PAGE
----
Wordfence cybersecurity researchers: The versions involved are up to, and including, 0.3.11. The issue has been completely fixed in 0.3.12.
Sophos: Ransomware is still one of the most dangerous threats and it’s evolving. The three new areas where the malware is starting to reach are “Public cloud”, “MSPs” and “Encryption”
Ransomware is still one of the most dangerous threats for companies and users, and it’s evolving. According to Sophos cyber security experts, there are three new areas where the malware is starting to reach: “Public cloud”, “MSPs” and “Encryption”. In the first case, the malicious code targets and encrypts data stored in public cloud services like Amazon Web Services (AWS), Microsoft Azure (Azure) and Google Cloud Platform (GCP). While the public cloud offers lots of advantages, confusion about security responsibilities creates gaps in protection that hackers are quick to exploit. In addition, weak configuration and open public access to cloud resources (be that storage buckets, databases, user accounts, etc.) make it easier for criminals to breach data storage.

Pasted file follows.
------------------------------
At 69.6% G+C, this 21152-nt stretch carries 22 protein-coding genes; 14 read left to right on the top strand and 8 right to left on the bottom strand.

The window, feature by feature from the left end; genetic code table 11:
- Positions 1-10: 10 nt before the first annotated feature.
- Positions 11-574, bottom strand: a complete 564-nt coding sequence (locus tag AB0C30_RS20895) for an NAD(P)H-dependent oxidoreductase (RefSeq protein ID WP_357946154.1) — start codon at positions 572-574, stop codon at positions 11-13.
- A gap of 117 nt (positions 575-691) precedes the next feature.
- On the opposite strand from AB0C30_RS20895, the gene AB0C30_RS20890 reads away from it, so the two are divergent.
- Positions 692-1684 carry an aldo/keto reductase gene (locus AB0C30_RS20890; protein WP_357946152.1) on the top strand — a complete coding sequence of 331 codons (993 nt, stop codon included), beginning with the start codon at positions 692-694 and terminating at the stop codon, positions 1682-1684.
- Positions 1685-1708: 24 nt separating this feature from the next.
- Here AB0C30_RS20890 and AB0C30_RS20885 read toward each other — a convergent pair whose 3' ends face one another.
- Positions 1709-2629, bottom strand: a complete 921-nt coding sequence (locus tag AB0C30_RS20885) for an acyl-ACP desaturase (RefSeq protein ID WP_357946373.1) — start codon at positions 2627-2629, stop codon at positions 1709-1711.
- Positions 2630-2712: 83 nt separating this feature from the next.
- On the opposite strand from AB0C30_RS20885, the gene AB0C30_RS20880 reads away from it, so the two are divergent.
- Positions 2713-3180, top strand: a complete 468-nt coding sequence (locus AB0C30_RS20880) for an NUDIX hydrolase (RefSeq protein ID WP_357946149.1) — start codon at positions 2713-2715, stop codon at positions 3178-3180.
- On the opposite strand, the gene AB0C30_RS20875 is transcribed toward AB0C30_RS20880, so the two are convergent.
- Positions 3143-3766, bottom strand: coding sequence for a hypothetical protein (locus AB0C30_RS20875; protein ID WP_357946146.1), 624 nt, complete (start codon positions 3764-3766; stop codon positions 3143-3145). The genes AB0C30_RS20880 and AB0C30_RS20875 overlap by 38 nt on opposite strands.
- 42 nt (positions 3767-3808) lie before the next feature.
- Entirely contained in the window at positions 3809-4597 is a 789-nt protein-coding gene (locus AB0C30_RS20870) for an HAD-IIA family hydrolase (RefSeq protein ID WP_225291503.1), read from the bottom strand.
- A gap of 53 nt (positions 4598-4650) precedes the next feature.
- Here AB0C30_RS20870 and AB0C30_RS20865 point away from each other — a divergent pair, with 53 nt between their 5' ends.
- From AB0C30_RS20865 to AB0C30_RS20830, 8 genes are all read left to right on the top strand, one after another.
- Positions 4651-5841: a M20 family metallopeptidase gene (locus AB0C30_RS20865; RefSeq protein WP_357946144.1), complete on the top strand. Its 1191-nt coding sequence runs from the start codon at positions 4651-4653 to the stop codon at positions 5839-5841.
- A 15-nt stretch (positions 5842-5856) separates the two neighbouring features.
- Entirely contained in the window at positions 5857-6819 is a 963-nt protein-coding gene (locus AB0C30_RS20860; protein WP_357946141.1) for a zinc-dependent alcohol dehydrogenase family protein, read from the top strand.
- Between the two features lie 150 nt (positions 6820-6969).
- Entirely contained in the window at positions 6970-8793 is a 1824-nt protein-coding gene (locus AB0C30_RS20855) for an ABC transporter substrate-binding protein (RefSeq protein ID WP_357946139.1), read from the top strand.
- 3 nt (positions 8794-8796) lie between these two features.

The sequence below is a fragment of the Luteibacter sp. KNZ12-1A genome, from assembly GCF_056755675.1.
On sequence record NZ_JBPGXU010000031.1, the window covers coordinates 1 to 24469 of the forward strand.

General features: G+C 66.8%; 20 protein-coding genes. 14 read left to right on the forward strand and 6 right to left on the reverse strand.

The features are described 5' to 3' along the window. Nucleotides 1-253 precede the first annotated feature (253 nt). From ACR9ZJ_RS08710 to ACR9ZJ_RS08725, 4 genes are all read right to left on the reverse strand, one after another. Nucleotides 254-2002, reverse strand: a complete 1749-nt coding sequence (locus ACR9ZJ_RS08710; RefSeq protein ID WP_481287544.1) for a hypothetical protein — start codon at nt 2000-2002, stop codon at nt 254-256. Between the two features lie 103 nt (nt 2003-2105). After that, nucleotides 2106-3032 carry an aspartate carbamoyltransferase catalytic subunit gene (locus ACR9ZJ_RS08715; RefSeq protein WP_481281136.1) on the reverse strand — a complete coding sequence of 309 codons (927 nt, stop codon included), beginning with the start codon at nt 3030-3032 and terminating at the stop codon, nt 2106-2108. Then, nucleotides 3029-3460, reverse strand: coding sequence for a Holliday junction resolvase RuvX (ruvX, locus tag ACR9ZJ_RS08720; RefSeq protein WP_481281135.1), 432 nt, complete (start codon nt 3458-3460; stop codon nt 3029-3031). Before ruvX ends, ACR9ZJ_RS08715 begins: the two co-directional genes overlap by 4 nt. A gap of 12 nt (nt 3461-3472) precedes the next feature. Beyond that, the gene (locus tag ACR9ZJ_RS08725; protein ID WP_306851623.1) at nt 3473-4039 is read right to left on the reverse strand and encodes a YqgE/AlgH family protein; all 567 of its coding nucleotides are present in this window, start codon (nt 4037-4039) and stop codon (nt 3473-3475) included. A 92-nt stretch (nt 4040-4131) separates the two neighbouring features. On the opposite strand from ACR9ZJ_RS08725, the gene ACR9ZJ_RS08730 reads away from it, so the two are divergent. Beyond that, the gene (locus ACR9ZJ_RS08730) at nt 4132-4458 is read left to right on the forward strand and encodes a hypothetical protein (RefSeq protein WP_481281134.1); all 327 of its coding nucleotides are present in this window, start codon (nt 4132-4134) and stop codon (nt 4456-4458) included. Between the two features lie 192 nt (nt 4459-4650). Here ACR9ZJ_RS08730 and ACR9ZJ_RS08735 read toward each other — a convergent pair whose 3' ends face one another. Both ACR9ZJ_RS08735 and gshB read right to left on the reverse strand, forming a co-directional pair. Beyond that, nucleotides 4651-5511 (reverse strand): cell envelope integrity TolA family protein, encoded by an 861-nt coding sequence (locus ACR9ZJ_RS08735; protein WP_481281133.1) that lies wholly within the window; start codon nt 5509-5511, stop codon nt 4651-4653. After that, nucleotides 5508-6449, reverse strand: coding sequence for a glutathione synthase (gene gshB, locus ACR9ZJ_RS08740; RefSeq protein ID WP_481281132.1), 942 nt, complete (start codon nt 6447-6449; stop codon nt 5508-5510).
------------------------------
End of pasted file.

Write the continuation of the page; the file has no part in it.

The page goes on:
The cyber security experts: Beware of Service provider and Encryption-free attacks
The cyber security experts warn also on Service provider attacks. As technology and threats become ever more complex, companies are increasingly outsourcing their IT to specialist managed service providers (MSPs). Cybercriminals have realized that targeting MSPs enables them to hold multiple organizations hostage with a single attack. One attack, many ransoms. MSPs offer a level of security expertise that is hard to match in many organizations. If you use a MSP, make security one of your selection criteria. A good MSP will be happy to share how it secures both its own and its customers’ organizations. Finally, there are the Encryption-free attacks. The ability to encrypt files was one of the original core capabilities needed to make ransomware a viable cybercrime. Today cybercriminals no longer need to encrypt your files to hold you hostage. Why? Because they believe you’ll pay up just to stop your data going public.